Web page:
How to Reboot Your Burnt-Out Brain

By WIRED Staff

LG: Alan, before we go onto your next tips, tell us what your book is about.

AH: The book is a productivity book.

LG: There you go.

AH: It is a book about productivity. It's a book of productivity advice for people, for whom traditional productivity advice doesn't always work. So yeah, the story I like to tell is there are a lot of people for whom, I used to work with a guy who would block off every Tuesday as no meeting Tuesdays. And if somebody, including his boss or our boss's boss would try to schedule him for a meeting on Tuesdays, he'd reply and say, "No, no. Tuesdays is my no meeting day. I'm focusing on work." He could get away with that. I don't think I could've gotten away with that, and I think there are a lot of people, they would hear that tip and be like, "I can't do that. My boss would have my head if I did that." If that's you, then hopefully this book will help you. I'm not going to tell you how to get away with a no meeting day, I'm just going to tell you how to work around it so you can still get stuff done.

LG: Right, right. That's a great point. A lot of the tips we hear make the assumption that you have ultimate control over your schedule. When in reality, in a lot of workplaces, you don't have as much control over things. You have to sort of go with the flow and respond to your boss's needs. OK. So what are some of your other, I was going to say breaks, what are some of your other tips, Alan?

AH: Breaks. Take breaks. It seems counterintuitive, right? I gave a seminar about this at The Times where I used to work and people were like, "What do you mean taking breaks makes you more productive?" And I'm like, listen, if you have ever struggled to work for hours upon hours upon hours straight, you'll understand that at the start, when you really find your flow and you're really into it, you're really productive. But by the end of that work session, you are tired, you're dragging, you're barely progressing. If you had taken a break to recharge earlier, before you feel like you would rather do anything but what you're doing now, you could come back recharged and ready to go back to that high point. So by all means, take breaks, it actually does help you be more productive in the long run.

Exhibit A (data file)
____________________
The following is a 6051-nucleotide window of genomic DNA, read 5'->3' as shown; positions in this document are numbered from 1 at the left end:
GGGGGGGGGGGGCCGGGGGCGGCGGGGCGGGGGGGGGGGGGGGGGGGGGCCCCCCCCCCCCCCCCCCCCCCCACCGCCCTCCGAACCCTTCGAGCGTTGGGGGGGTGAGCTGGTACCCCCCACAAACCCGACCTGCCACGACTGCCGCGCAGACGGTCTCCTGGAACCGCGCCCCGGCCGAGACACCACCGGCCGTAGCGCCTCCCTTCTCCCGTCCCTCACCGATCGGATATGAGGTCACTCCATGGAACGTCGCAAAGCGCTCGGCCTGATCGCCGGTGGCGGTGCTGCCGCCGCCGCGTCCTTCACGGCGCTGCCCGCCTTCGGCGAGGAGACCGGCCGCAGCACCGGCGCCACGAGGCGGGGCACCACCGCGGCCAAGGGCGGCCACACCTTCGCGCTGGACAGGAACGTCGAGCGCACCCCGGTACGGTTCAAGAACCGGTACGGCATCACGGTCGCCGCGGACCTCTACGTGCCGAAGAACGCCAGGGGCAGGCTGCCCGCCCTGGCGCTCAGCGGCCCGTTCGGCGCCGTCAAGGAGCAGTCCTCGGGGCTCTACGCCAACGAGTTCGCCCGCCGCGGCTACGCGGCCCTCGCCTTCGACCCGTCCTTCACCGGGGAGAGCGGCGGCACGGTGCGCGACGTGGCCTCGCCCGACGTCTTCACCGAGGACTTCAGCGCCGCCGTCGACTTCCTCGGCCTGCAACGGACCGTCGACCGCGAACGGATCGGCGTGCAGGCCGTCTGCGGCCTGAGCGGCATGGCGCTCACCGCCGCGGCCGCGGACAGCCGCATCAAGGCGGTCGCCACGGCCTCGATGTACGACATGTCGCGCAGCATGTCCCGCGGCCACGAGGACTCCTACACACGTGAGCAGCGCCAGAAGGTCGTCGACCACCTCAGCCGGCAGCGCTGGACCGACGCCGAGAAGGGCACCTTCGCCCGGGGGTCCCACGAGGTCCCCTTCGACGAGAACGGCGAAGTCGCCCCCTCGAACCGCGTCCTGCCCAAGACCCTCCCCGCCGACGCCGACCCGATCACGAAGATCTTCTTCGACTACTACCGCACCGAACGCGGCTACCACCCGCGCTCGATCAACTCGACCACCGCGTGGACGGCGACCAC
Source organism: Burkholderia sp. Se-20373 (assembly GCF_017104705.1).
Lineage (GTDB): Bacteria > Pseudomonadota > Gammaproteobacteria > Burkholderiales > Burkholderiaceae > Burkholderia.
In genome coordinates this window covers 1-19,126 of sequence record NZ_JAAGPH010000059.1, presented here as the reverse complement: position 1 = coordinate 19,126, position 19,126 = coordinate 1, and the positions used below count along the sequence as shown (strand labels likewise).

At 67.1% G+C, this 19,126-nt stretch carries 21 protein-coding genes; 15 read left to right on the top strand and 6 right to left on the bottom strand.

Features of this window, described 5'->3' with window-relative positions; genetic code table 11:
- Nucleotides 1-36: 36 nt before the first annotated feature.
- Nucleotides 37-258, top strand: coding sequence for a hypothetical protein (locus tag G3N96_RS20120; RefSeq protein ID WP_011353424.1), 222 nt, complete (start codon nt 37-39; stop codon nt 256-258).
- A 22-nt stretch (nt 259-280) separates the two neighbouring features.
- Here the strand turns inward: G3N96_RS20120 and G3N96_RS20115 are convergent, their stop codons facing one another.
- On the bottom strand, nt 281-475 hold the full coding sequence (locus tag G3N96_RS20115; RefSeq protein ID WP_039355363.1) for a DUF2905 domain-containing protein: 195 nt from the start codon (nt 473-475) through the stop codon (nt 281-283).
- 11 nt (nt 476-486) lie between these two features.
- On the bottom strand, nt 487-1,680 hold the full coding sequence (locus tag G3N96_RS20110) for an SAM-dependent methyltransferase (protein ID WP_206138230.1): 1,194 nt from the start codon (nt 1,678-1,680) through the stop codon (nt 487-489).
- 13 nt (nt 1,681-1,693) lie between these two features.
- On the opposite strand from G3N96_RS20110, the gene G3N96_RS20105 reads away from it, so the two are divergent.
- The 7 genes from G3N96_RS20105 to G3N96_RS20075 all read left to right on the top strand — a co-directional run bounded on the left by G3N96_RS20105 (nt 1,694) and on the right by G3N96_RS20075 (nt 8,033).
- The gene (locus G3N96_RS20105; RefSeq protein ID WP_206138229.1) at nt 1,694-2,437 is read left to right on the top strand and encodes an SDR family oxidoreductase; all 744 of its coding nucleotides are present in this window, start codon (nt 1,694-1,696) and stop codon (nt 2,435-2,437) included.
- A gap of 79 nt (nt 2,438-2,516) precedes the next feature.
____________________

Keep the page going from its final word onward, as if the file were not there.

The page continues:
And also, I just tell people take naps. I'm a huge advocate of the work day nap. If I vanished on Slack, you guys probably should assume I'm napping.

MC: Nice.

AH: But then the thing is I'll go take a nap, I'll just doze off for like an hour or something and then I'll come back and I'll power through and people will be like, "Oh wow, Alan, you're working really late." And that's exactly what I want you to think. But really I just took a nap for two hours and now I'm working late. And that's going to also be in my book by the way.

MC: I wish I had that super power and the ability to just fall asleep in the middle of the day. I can't do it.

AH: Yeah. It's tough. It is tough. It is tough.

MC: So Lauren, I know that you have a pretty good tip that relates to a calendaring and sleep hours. Why don't you tell us about it?